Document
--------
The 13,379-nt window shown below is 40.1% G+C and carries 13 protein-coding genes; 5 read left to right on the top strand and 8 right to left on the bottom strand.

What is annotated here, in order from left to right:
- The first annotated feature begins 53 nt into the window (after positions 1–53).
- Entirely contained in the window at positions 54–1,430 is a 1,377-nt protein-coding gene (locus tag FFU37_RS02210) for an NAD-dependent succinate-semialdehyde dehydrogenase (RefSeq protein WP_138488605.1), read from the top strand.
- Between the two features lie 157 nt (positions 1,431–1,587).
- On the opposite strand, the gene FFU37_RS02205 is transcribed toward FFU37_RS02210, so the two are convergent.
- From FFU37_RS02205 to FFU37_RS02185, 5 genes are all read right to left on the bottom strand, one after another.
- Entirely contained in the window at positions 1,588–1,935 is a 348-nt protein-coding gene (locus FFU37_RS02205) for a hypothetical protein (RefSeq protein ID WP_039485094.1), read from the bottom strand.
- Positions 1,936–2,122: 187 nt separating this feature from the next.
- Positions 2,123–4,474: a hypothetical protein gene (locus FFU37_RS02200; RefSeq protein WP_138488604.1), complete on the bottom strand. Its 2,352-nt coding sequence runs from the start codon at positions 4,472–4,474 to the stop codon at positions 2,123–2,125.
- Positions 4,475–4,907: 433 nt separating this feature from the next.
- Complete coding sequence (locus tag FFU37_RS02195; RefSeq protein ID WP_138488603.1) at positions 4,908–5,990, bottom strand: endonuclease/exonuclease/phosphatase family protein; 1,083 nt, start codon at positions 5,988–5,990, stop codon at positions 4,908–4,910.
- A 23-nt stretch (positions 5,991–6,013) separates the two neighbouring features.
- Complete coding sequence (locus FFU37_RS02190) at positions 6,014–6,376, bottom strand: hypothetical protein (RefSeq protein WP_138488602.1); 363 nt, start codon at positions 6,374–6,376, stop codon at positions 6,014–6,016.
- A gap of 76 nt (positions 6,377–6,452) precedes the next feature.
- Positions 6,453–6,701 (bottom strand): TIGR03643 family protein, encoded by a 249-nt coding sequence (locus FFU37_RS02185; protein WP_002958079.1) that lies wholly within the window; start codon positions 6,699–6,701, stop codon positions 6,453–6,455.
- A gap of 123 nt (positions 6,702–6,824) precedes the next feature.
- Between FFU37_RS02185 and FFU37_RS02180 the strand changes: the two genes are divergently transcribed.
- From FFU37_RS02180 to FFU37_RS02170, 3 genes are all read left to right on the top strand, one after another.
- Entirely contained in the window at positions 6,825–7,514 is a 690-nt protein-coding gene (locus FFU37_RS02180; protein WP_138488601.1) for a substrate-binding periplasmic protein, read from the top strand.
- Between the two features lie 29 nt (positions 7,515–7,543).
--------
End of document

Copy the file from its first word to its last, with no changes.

The 13,379-nt window shown below is 40.1% G+C and carries 13 protein-coding genes; 5 read left to right on the top strand and 8 right to left on the bottom strand.

What is annotated here, in order from left to right:
- The first annotated feature begins 53 nt into the window (after positions 1–53).
- Entirely contained in the window at positions 54–1,430 is a 1,377-nt protein-coding gene (locus tag FFU37_RS02210) for an NAD-dependent succinate-semialdehyde dehydrogenase (RefSeq protein WP_138488605.1), read from the top strand.
- Between the two features lie 157 nt (positions 1,431–1,587).
- On the opposite strand, the gene FFU37_RS02205 is transcribed toward FFU37_RS02210, so the two are convergent.
- From FFU37_RS02205 to FFU37_RS02185, 5 genes are all read right to left on the bottom strand, one after another.
- Entirely contained in the window at positions 1,588–1,935 is a 348-nt protein-coding gene (locus FFU37_RS02205) for a hypothetical protein (RefSeq protein ID WP_039485094.1), read from the bottom strand.
- Positions 1,936–2,122: 187 nt separating this feature from the next.
- Positions 2,123–4,474: a hypothetical protein gene (locus FFU37_RS02200; RefSeq protein WP_138488604.1), complete on the bottom strand. Its 2,352-nt coding sequence runs from the start codon at positions 4,472–4,474 to the stop codon at positions 2,123–2,125.
- Positions 4,475–4,907: 433 nt separating this feature from the next.
- Complete coding sequence (locus tag FFU37_RS02195; RefSeq protein ID WP_138488603.1) at positions 4,908–5,990, bottom strand: endonuclease/exonuclease/phosphatase family protein; 1,083 nt, start codon at positions 5,988–5,990, stop codon at positions 4,908–4,910.
- A 23-nt stretch (positions 5,991–6,013) separates the two neighbouring features.
- Complete coding sequence (locus FFU37_RS02190) at positions 6,014–6,376, bottom strand: hypothetical protein (RefSeq protein WP_138488602.1); 363 nt, start codon at positions 6,374–6,376, stop codon at positions 6,014–6,016.
- A gap of 76 nt (positions 6,377–6,452) precedes the next feature.
- Positions 6,453–6,701 (bottom strand): TIGR03643 family protein, encoded by a 249-nt coding sequence (locus FFU37_RS02185; protein WP_002958079.1) that lies wholly within the window; start codon positions 6,699–6,701, stop codon positions 6,453–6,455.
- A gap of 123 nt (positions 6,702–6,824) precedes the next feature.
- Between FFU37_RS02185 and FFU37_RS02180 the strand changes: the two genes are divergently transcribed.
- From FFU37_RS02180 to FFU37_RS02170, 3 genes are all read left to right on the top strand, one after another.
- Entirely contained in the window at positions 6,825–7,514 is a 690-nt protein-coding gene (locus FFU37_RS02180; protein WP_138488601.1) for a substrate-binding periplasmic protein, read from the top strand.
- Between the two features lie 29 nt (positions 7,515–7,543).